A Study of primary stroke center policy : recommendations for policy implementation
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A Study of primary stroke center policy : recommendations for policy implementation

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      Stroke is the fourth leading cause of death in the United States. The development of new treatment strategies for stroke has improved the care of hospitalized stroke patients receiving the recommended treatment in the critical early hours following symptom onset. Yet there is still room for improvement. Some states have responded by adopting a certification process and criteria for primary stroke cen-

      ters (PSCs) as part of improving the state’s stroke system of care. A stroke system of care is one that coordinates patient access to a full range of coordinated services necessary for all aspects of stroke management, including prevention, notification and response of emergency medical service (EMS), acute treatment in the hospital emergency department, and rehabilitation.1 PSC hospitals have the infrastructure and organizational elements, including staff, equipment, and protocols, to treat stroke patients quickly and efficiently.2, 3 However, wide variation exists among and within states on procedures for PSC certification and designation, regulatory authority and responsibility, available resources, and quality improvement and assurance initiatives. Some states accept The Joint Commission PSC certifica- tion; others have their own certification process based on American Heart Association/American Stroke Association (AHA/ASA) and Brain Attack Coalition guidelines. Additionally, some states have built levels of certification into their PSC policies.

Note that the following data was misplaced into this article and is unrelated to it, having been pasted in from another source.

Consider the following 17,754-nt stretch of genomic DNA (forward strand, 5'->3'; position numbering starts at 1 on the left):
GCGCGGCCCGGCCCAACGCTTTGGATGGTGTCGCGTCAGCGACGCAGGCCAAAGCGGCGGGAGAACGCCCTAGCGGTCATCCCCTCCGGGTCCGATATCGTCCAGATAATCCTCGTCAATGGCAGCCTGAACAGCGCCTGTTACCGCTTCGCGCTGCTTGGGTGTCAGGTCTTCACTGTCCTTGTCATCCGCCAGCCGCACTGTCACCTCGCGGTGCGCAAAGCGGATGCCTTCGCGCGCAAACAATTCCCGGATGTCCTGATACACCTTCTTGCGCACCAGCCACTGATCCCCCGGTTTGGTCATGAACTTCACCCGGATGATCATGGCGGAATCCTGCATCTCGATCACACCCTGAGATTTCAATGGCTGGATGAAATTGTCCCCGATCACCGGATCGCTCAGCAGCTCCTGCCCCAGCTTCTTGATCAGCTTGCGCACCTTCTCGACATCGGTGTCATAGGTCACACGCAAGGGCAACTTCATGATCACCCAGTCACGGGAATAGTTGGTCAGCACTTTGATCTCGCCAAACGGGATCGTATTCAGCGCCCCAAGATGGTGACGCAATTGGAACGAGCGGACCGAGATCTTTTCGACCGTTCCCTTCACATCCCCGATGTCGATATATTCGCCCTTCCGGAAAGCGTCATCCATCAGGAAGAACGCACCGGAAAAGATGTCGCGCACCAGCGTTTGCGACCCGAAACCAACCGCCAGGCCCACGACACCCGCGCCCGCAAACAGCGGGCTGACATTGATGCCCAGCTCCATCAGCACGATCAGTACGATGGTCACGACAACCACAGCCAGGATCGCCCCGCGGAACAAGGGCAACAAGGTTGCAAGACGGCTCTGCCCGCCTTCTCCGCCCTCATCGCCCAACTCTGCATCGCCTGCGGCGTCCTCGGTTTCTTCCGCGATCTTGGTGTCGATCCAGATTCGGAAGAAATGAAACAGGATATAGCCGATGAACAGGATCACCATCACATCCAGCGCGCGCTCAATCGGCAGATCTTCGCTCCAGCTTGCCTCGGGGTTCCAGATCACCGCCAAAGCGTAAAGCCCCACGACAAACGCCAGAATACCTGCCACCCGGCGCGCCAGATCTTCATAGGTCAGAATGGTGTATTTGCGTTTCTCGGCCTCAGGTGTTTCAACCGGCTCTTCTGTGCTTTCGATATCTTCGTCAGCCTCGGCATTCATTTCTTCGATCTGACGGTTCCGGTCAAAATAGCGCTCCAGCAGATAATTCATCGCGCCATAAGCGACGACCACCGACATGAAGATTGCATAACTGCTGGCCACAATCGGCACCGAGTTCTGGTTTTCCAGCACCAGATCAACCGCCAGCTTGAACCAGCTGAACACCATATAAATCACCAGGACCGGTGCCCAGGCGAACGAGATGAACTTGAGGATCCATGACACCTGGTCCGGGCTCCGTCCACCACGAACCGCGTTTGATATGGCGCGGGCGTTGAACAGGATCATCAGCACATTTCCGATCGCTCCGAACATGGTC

A collaborative project by the Centers for Disease Control and Prevention’s Division for Heart Disease and Stroke Prevention, the National Association of Chronic Disease Directors, and the University of Georgia Department of Public Administration and Policy looked at the implementation of PSC policies.4 The project focused on four early adopter states—Florida, Massachusetts, New Mexico, and New York—with varying experience in PSC policy implementation. The project team reviewed a variety of public docu- ments and reports, visited each state, and observed a large meeting of stakeholders or providers in each of the case study states. The project team spoke with a wide range of stakeholders on a broad range of topics relating to acute stroke care. Stakeholders included academics, public health advocates, AHA/ASA representatives, emergency department physicians and nurses, EMS staff and administrators, hospital administrators, insurance payers, neurologists and other medical specialists, hospital stroke coordinators, state health department managers and regulatory representatives, and stroke survivors. Interviewees spoke specifically about their professional interaction in the PSC system of care.

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